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Taking traditional skills into the future of art and fashion

Zhang Zhao
Updated: Oct 22,2015 11:04 AM     China Daily

Miao ethnic people in traditional dress dance at Yanu Festival in Fenghuang. [Photos by Wu Wenxing from Fenghuang County Publicity Department]

Editor’s note: Inheritors of many intangible cultural heritage items in Fenghuang county, Hunan province, not only practice what their ancestors passed down but also innovate and develop new products to meet consumer demands. Some shared their stories of years of effort to learn and promote their skills with China Daily reporter Zhang Zhao.

Xiang Xiuping, inheritor of Miao embroidery

Xiang Xiuping-- Miao embroidery

When Xiang Xiuping was a little girl, she lived beside a road that local Miao ethnic people traveled on to go to the market, and noticed how beautiful and delicate their traditional clothes were. Since then, she has been interested in Miao embroidery, although she belongs to the Tujia ethnic group.

She began collecting Miao embroidery pieces in 1996. After she was laid off from a tobacco factory in 2000, she opened an embroidery workshop that employed other laidoff workers.

During the past decade, she has worked managing companies, storehouses and restaurants, and used nearly all her earnings to buy embroidery for her collection.

“The works are not only art, but also a silent language that tells the history of a civilization,” she said.

Xiang owns a shop in the old town of Fenghuang that sells and displays Miao embroidery. It has traditional Miao costumes, art pendants, toys and clothes combining traditional embroidery skills and modern designs.

The star piece in the shop is a 148-meter-long embroidery finished in March 2013. It was designed by Xiang and took 48 women, including Xiang, 26 months to complete.

The work shows an old man in a Miao village telling stories of the ethnic group’s history from the prehistoric age until today. Xiang spent about 10 years collecting the stories.

Yang Hongjiang, inheritor of silverware making

Yang Hongjiang -- Silverware

At only 27 years of age, Yang Hongjiang is already an expert in the Miao style of silverware making.

He started to learn the skill when he was seven, first from his father and then from other masters, and became a professional when he was 15.

Yang said similar skills are seldom seen elsewhere, and he would like to promote the handicraft nationwide.

A commonly used technique in Miao silverware is coiling thin silver wires to form shapes or patterns. A technician uses a mold with 52 holes of different diameters to process silver ingots into wires as thin as hairs, step by step.

“In each of the 52 procedures, you have to be patient and keep the force even-not too hard or too sudden,” said Yang, adding that another of the difficulties in the traditional skill is to keep the welding temperature between 950 and 1000 C.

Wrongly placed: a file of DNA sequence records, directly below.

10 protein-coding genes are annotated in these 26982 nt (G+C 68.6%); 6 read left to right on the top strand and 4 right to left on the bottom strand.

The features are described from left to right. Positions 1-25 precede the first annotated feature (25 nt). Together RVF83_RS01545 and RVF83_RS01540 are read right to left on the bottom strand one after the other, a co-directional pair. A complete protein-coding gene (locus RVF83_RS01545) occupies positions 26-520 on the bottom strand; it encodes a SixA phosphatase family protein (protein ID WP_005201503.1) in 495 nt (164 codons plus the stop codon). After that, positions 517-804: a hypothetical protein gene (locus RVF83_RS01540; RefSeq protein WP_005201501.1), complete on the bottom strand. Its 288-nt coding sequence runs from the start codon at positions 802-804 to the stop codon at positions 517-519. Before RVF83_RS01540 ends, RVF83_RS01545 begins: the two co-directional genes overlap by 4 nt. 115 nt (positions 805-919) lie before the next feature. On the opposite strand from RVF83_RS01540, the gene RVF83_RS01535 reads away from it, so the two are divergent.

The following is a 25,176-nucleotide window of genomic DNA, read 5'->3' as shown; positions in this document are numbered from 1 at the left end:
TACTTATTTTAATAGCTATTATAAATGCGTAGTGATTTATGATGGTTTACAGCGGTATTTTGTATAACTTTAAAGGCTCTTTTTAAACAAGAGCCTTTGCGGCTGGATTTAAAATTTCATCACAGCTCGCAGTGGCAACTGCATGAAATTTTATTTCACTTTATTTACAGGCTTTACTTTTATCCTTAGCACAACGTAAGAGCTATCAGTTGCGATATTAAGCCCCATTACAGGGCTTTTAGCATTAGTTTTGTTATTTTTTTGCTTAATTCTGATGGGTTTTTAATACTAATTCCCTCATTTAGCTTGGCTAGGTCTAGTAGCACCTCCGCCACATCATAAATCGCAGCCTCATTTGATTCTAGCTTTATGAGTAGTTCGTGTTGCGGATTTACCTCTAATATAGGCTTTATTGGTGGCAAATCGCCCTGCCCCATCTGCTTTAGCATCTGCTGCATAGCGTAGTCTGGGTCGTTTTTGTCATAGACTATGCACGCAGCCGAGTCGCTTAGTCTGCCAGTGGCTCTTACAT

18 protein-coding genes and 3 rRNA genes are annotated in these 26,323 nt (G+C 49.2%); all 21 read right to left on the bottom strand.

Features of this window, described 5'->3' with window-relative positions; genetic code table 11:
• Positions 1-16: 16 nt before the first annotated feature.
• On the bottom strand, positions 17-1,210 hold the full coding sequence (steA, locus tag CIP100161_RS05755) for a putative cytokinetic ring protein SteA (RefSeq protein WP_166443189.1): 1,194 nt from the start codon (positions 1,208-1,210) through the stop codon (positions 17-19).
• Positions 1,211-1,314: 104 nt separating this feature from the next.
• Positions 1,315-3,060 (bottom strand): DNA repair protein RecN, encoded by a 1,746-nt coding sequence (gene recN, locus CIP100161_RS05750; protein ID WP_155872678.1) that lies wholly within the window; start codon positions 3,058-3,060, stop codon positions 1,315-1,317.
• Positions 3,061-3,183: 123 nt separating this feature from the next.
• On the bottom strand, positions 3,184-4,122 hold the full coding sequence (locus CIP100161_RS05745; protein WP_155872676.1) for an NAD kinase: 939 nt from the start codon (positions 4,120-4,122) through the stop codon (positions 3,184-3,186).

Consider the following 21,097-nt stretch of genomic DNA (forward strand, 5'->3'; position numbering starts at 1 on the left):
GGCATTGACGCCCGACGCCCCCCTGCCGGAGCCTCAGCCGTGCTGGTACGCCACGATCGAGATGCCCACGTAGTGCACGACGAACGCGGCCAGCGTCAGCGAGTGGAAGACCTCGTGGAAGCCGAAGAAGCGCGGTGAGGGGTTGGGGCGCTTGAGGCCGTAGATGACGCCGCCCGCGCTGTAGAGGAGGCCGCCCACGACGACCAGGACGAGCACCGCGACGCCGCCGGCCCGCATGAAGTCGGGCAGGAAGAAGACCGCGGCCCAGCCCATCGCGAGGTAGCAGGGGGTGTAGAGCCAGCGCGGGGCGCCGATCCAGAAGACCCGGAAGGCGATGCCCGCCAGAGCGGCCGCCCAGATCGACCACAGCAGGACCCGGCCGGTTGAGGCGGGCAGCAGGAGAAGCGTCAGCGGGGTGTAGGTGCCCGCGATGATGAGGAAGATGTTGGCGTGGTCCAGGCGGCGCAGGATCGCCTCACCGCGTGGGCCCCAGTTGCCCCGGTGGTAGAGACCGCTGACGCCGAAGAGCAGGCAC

Even though a master, Yang sometimes has to start over again if he makes a mistake.

A bracelet usually takes him two days to finish. He does not need a design on paper, for he carries all the patterns in his mind.

Traditionally, Miao silverware was used as jewelry, but Yang and his co-workers have developed new products, such as tea sets and dinner sets, which are as popular with tourists as the traditional bracelets and necklaces.

Xiang Yufeng, inheritor of straw plaiting

Xiang Yufeng -- Straw plaiting

Xiang Yufeng asked for nothing as a dowry when she married, except a machine to make straw shoes. At 61 years of age, she is still using the same machine.

She said the basic patterns are firmly in her mind. “I can make shoes even with my eyes closed,” she said.

Xiang has a straw handicraft shop in the old town of Fenghuang with a plaque that reads “King of Straw Shoes” written by famous calligrapher Huang Yongyu.

Her business was not good between 2006 and 2008. “Some people laughed at me, and I sometimes thought about giving up, but I couldn’t. I know this is an art and part of our lifestyle that people should never forget,” she said. “I believe I can make a difference.”

She can make more than 100 different shoe patterns, some of which are modern styles. Based on the skills she learned making shoes, she has also developed other handicrafts.

“I’m a skilled worker but not a good designer,” Xiang said, adding that her brother helps her design large pieces plaited from straw, some of which have won awards at domestic handicraft exhibitions.

Wang Yao, inheritor of Miao batik

Wang Yao -- Miao batik

Wang Yao was born in Guizhou province and went to Fenghuang in 2006.

“Fenghuang is a place that gives me inner peace and the local people are very tolerant, so I can create my own works,” he said.

His grandfather owned a dyeing business, where Wang became interested in batik, a similar technique, some 30 years ago.

Traditional Miao batik patterns are mostly dots and curved lines, but Wang uses more complex designs with new themes and elements, such as Buddhism and Chinese painting.

“An intangible cultural heritage loses its vitality if it is only preserved in the museums,” he said. “The market brings it fresh blood.”

He designed a series of qipao (a traditional Chinese dress for women) using batik technique, and said he wants to develop a series of blue clothes as popular as blue denim jeans.

“Ethnic culture can be fashionable,” he said.

Wang has also improved the dye formula to reduce the dyeing process from one day to less than 10 minutes, so tourists can try the technique themselves.

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